Global Health Initiatives
Four major global health initiatives were launched between 1998 and 2000:
Roll Back Malaria, a global strategy to reduce deaths from malaria by increasing access to prompt and effective treatment (including protective intermittent therapy for pregnant women) and prevention tools (including insecticide-treated bednets); by facilitating rapid response to malaria outbreaks; and by developing new products for the prevention and treatment of malaria.
Stop TB, a global strategy to stop the spread of TB around the world. One of its objectives is to promote implementation of the directly observed therapy short-course strategy (DOTS). The effective implementation of DOT in NYC, in response to the epidemic in the late 1980s and early 1990s, has served as a model in this country and around the world.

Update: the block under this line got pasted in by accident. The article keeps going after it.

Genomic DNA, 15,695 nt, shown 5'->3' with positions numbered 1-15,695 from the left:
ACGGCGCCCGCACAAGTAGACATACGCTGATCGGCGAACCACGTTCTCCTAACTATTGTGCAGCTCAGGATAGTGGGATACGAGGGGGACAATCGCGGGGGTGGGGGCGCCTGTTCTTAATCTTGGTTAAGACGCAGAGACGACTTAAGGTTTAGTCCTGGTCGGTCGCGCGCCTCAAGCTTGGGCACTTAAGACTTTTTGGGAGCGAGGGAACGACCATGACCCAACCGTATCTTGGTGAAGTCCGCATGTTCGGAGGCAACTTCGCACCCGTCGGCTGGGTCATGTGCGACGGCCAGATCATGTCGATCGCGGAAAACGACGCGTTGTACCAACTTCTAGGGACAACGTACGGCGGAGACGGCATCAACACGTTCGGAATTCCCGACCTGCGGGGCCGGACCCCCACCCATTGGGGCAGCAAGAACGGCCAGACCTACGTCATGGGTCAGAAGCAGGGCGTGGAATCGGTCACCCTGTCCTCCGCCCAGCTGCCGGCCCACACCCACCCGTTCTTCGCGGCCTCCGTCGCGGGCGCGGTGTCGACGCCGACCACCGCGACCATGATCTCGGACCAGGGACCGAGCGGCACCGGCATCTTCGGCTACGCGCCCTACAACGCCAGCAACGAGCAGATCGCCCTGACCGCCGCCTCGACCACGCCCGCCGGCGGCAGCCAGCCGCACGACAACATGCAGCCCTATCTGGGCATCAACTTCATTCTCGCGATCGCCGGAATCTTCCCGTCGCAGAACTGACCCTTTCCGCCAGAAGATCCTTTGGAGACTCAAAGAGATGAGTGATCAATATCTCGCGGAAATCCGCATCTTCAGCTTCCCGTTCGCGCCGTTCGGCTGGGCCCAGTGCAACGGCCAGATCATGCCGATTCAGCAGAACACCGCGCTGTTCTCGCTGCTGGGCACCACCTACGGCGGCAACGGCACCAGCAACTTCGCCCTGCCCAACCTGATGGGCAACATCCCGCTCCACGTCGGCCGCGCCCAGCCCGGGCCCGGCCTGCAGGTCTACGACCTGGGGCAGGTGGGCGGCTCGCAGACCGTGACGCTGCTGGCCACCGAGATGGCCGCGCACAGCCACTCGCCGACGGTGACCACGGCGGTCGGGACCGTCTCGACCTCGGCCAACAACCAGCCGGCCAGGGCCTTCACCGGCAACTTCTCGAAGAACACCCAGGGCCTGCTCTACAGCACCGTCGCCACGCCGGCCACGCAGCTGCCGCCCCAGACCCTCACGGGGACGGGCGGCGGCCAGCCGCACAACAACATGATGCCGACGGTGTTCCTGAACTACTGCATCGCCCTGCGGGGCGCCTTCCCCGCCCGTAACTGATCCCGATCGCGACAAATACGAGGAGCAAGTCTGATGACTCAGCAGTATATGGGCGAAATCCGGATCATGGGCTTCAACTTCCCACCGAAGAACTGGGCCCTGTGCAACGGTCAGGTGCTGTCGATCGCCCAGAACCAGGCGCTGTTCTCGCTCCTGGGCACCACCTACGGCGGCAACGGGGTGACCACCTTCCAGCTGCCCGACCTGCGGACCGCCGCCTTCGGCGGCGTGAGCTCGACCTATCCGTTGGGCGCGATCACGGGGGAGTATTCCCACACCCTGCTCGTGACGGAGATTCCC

International Partnership Against AIDS in Africa, a UNAIDS-led effort to mitigate the effects of the growing HIV/AIDS epidemic. In 1999, as part of this effort, the U.S. government launched the Leadership and Investment for Fighting an Epidemic (LIFE) Initiative, which provides support to the hardest-hit countries for reducing HIV transmission, improving treatment of HIV/AIDS and opportunistic infections, and strengthening national capacities to collect disease surveillance data and manage national HIV/AIDS programs. The Global AIDS Program is the CDC component of the LIFE Initiative (see Box 21).
Alliance for Vaccines and Immunization
for Disease Reduction
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